In the fifteenth year of the reign of Emperor Tiberius, when Pontius Pilate was governor of Judea, and Herod was ruler of Galilee, and his brother Philip ruler of the region of Ituraea and Trachonitis, and Lysanias ruler of Abilene, during the high priesthood of Annas and Caiaphas, the word of God came to John son of Zechariah in the wilderness. He went into all the region around the Jordan, proclaiming a baptism of repentance for the forgiveness of sins, as it is written in the book of the words of the prophet Isaiah,
    "The voice of one crying out in the wilderness:
    'Prepare the way of the Lord,
        make his paths straight.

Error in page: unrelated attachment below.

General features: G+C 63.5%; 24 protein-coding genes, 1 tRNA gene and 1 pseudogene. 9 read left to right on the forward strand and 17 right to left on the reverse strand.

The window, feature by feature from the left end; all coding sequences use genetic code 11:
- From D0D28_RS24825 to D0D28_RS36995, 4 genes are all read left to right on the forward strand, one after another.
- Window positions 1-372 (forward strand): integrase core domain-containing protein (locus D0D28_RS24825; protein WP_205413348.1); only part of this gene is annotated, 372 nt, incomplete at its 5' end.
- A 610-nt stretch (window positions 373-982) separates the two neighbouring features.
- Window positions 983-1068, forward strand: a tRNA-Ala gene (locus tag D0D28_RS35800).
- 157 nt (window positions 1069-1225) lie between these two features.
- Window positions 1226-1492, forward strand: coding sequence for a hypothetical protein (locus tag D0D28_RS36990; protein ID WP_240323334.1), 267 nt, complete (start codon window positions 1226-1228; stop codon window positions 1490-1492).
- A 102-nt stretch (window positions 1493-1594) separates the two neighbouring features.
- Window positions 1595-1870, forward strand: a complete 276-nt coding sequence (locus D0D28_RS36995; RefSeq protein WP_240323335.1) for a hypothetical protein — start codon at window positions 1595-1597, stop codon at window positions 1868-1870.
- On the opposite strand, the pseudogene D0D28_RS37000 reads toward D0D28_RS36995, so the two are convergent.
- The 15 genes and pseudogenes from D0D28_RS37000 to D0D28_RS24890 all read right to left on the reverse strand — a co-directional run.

Every valley shall be filled,
        and every mountain and hill shall be made low,
    and the crooked shall be made straight,
        and the rough ways made smooth;
    and all flesh shall see the salvation of God.' "


May God move straight through the twists and turns of your life’s road.

May God’s love smooth over your rough and jagged corners that unintentionally hurt those who pass by.

May God’s justice lower your mountains of conceit, and may God’s love fill the depths of your emptiness.

May you see, in the fullness of these days, THESE ordinary days, the salvation of God as it holds you and guides you, and brings you home.

In the name of the Father, and of the Son, and the Holy Spirit. Amen.